Presentation on theme: "The Employability Service David Bulmer. Services Careers Advice –20 minute drop in sessions for quick queries Employability Placements Graduate careers."— Presentation transcript:
The Employability Service David Bulmer
Services Careers Advice –20 minute drop in sessions for quick queries Employability Placements Graduate careers –Longer appointments for specific issues Career pathways guidance Practise interviews Completing application forms
Services One to One Interview Slots –Employability Drop Ins CVs and covering letters Part time work and work experience –Placement Drop Ins Placement search and applications CVs and covering letters –Careers Drop Ins Graduate job search and applications CVs and covering letters
Services Extensive Careers Resources –Concise Careers Guides Available online and in print, guides on everything from covering letters and CVs to interviews and job searching –FAQs Available online and in print, information on searching for a job in your field –Destinations Available online, careers resource helping you design your career around your expertise and interests
Services Online Job Shop –Part time and casual vacancies –Placements –Work experience –Graduate careers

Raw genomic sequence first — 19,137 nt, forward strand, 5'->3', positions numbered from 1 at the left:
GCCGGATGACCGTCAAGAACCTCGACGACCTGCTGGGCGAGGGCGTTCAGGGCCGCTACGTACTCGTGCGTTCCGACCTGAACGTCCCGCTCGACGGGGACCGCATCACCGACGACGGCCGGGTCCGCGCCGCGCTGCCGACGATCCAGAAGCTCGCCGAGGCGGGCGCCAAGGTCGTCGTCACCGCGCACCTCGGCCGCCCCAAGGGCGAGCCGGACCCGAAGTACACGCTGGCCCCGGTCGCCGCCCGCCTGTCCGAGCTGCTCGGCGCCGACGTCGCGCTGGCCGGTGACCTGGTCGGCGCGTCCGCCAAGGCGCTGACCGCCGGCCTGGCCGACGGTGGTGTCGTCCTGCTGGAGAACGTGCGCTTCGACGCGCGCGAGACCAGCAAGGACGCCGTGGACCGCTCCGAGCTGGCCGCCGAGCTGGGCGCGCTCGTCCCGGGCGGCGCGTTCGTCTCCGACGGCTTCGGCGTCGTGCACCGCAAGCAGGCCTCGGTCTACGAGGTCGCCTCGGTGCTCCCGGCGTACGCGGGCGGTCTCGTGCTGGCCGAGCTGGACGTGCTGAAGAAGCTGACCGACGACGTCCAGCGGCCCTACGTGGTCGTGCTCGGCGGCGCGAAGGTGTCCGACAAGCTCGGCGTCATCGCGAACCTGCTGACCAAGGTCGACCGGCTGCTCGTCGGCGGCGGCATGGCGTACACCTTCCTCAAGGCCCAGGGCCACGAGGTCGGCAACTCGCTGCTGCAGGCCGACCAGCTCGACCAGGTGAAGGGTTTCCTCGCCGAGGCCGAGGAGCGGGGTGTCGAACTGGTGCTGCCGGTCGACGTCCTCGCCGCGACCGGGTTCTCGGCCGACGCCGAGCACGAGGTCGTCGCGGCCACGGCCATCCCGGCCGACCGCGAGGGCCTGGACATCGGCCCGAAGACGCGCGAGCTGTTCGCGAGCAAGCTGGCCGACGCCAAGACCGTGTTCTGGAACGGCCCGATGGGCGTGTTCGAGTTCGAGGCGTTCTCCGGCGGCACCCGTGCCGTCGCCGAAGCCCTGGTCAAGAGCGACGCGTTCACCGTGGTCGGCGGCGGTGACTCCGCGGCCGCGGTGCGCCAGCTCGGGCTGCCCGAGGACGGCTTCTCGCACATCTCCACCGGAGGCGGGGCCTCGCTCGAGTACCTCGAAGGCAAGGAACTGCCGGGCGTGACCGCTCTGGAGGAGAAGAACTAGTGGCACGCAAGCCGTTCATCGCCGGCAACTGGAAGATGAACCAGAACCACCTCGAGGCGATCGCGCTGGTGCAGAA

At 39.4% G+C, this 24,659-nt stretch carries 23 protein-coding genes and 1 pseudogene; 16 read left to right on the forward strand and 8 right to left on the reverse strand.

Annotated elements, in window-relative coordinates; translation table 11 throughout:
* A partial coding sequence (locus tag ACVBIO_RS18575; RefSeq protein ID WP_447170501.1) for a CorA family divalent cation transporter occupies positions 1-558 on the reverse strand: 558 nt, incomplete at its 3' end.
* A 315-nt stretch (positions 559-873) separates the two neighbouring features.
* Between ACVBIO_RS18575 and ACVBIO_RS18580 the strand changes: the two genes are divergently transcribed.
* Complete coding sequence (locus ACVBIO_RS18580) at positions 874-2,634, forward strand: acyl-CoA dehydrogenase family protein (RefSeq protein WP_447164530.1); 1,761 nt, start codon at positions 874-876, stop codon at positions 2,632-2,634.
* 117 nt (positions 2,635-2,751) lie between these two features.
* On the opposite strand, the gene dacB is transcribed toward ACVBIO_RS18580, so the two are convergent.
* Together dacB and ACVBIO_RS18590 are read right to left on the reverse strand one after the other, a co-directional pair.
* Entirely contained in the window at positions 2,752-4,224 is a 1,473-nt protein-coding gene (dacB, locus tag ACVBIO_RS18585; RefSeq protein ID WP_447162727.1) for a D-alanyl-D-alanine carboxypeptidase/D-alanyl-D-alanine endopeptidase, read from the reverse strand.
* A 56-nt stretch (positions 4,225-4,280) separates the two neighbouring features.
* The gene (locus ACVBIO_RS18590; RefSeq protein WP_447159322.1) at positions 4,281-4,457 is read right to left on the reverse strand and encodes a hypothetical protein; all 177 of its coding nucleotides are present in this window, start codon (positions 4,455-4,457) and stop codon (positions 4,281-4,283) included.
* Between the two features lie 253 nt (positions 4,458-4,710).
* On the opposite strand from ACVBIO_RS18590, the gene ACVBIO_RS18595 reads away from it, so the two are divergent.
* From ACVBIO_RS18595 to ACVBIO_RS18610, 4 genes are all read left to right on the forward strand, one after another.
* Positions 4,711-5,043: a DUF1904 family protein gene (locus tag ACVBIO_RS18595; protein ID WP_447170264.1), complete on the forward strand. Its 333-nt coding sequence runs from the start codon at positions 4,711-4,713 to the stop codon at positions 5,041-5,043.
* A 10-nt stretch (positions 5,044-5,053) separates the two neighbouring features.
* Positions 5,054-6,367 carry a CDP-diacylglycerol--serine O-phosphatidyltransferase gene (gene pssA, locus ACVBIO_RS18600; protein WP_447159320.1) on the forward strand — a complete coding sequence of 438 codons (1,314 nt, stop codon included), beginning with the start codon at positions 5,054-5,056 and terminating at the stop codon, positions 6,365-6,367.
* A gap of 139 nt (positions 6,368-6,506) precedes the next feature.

Services Help and support in finding placements –Dedicated staff members for placements –Placement drop in sessions –Longer sessions for advice and guidance on applications –Vetting of placement companies –Support during your placement
Services Events –Jobs fairs and other employer events –Workshops on CV’s interview techniques creative job hunting –Psychometric Testing sessions, for practise on some of the tools employers use when recruiting
Services Careers Resources Centre –Student Life Centre, Borough Road –Hard copies of CCGs and FAQs –Prospects and other graduate directories –Job Shop employment search –Drop in sessions and other appointments
An Example CV Take a look at the example CV Make a note of anything that stands out What would you suggest to improve it?
Creative Job Hunting
A request for a job that you send to a company although the company has not advertised one (Financial Times Lexicon: )http://lexicon.ft.com/ STEP 1) – INDUSTRY RESEARCH STEP 2) - SEARCH FOR SUITABLE ORGANISATIONS AND OPPORTUNITIES STEP 3) - PUT TOGETHER A SPECULATIVE APPLICATION STEP 4) – FOLLOW UP FOR FEEDBACK What is the Speculative Approach to Job Hunting?